Council plans to reduce health visitor checks

By Jess Brown

| 26 July 2016

A council is considering reducing the number of checks its health visitors provide as part of efforts to shave £2m from its public health budget.

Lewisham Council needs to cut £2m from its public health budget by next April. Picture: Alex Deverill

Legislation currently requires health visitors to provide five health checks between pregnancy and when the child reaches two-and-a-half, although ministers are to consider axing this mandatory requirement as part of a controversial review launched this summer.

As part of a consultation on public health savings, Lewisham Council said the government review is "likely to give Lewisham and other local authorities more flexibility to target additional checks at the most vulnerable families".

It said that in the future, health visitors may only provide checks during pregnancy for women identified as vulnerable by maternity services.

"Other women will continue to have access to GPs and midwives for health checks during their pregnancy," the consultation document states.

Meanwhile, two of the mandatory checks - the seven- to 11-month check and the two- to 2.5-year check for families not identified as vulnerable - might be delivered in children's centres and in groups, rather than in the home.

It adds that the health visitors currently provide additional checks for some families at three to four months and three-and-a-half years, but may, in the future, only do this for families identified as "vulnerable".

Responsibility for the commissioning of public health services for children aged birth to five was shifted from NHS England to local authorities on 1 October 2015.

Lewisham Council said it needs to save money from its health visiting and school nursing budget because its public health grant will be reduced by £4.7m from April 2017 as a result of central government cuts.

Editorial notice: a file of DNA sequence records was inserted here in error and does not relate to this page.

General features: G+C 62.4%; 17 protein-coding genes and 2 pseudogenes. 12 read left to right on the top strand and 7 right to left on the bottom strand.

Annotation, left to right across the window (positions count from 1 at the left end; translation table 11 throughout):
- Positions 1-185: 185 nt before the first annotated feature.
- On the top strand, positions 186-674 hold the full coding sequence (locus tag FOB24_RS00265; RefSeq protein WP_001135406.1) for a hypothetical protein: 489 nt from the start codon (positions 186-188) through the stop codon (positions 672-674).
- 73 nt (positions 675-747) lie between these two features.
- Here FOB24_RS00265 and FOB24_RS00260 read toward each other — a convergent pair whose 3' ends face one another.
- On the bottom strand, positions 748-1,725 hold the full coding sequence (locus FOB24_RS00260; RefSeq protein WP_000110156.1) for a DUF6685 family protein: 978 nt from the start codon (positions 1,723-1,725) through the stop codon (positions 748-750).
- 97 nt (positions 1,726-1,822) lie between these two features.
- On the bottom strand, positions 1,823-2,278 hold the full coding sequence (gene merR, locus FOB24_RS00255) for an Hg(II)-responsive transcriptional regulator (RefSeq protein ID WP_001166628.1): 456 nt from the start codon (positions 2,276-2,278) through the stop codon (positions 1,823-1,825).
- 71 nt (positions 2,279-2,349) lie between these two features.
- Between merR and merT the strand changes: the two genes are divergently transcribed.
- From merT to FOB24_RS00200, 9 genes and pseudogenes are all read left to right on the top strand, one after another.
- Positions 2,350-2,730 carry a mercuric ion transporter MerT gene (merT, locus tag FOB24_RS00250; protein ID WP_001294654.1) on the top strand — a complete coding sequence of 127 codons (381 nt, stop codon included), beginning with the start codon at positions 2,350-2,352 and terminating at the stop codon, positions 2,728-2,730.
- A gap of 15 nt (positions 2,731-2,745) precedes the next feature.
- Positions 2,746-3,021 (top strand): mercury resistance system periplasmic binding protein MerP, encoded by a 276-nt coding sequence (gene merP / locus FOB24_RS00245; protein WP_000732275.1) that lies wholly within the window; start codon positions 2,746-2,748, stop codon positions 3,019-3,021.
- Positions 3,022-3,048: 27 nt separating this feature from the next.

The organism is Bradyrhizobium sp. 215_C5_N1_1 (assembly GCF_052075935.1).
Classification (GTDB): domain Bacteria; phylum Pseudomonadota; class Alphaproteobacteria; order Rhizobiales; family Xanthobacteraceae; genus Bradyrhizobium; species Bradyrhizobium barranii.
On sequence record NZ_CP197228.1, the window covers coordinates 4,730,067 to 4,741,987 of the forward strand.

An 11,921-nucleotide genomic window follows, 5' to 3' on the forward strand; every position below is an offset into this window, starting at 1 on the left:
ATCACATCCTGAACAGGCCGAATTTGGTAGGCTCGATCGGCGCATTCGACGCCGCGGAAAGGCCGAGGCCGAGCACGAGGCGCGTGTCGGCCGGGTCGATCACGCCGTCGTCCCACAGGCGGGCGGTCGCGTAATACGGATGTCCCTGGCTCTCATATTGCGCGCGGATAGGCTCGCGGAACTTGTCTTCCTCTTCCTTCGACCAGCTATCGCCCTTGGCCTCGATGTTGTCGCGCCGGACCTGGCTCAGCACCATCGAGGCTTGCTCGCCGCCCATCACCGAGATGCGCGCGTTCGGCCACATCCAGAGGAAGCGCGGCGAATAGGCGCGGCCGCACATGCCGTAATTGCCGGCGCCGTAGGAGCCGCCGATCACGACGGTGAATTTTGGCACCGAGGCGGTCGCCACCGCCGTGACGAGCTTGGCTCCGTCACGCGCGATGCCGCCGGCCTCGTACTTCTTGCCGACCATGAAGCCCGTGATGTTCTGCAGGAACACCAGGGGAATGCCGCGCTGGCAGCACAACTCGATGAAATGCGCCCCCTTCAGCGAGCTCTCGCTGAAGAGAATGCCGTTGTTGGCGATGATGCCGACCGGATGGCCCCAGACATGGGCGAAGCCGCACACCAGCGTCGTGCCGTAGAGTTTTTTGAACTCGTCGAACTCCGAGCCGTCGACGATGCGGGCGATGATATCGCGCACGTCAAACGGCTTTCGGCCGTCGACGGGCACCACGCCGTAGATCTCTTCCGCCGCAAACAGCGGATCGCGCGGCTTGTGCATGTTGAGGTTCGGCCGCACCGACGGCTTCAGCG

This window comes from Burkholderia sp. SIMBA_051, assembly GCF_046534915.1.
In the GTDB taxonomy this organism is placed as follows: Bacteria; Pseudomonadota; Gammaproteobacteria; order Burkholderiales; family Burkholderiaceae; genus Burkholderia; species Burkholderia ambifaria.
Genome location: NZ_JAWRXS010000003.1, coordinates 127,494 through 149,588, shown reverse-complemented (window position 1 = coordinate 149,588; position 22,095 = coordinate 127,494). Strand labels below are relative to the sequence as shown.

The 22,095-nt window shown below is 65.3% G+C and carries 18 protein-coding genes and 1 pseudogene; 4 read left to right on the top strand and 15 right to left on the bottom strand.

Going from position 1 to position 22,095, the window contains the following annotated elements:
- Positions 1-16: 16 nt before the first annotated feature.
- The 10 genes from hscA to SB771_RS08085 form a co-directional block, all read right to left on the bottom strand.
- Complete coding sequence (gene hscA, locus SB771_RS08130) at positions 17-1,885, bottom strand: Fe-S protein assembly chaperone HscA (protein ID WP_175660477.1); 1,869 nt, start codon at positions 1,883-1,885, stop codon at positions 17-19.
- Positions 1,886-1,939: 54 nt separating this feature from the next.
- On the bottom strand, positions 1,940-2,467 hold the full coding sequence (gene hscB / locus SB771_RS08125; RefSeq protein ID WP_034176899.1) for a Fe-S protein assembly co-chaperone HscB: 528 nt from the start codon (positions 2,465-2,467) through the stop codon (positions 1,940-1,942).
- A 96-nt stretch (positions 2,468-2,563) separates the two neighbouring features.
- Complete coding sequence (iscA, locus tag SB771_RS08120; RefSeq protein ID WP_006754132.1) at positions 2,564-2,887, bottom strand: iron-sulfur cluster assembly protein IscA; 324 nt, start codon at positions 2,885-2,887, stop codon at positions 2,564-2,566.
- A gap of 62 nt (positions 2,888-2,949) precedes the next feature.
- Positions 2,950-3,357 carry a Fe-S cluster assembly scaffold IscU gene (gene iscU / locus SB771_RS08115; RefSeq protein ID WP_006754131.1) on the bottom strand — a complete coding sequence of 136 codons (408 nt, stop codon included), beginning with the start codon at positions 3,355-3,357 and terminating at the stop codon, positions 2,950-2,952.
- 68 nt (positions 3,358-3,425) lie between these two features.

The local authority has also suggested replacing school nurse drop-in sessions and one-to-one appointments with pupils, with a "teenage health service", which will offer online and face-to-face advice and support on health, wellbeing, substance misuse and sexual health.  

"The school nursing service currently supports the health and emotional wellbeing of children and young people through school drop-ins, appointments and health promotion work. However, school nurses have limited capacity to do this work," the consultation document states.

The council has also proposed reducing school nurses, role in supporting children with disabilities and long-term conditions, and instead forming a "dedicated nursing team" supported by community children's doctors.

The council said it will also review the role of children's centres, with potential options including targeting services for families with higher needs, offering services alongside other existing health and education services, or integrating children's centres, one-to-one family support services with health visitor support.

A Lewisham Council spokeswoman said: "The government's decision to cut public health grants to councils by more than £160m within the next two years means some very difficult decisions will be made over the coming months.

"We want to protect the services most valued and needed by our communities, and at the same time achieve savings by delivering services in a different way, including savings of up to £2m from a new integrated health visiting and school nursing service. This is why we are continuing to consult with residents, service users and stakeholders."

The consultation closes on 14 August.

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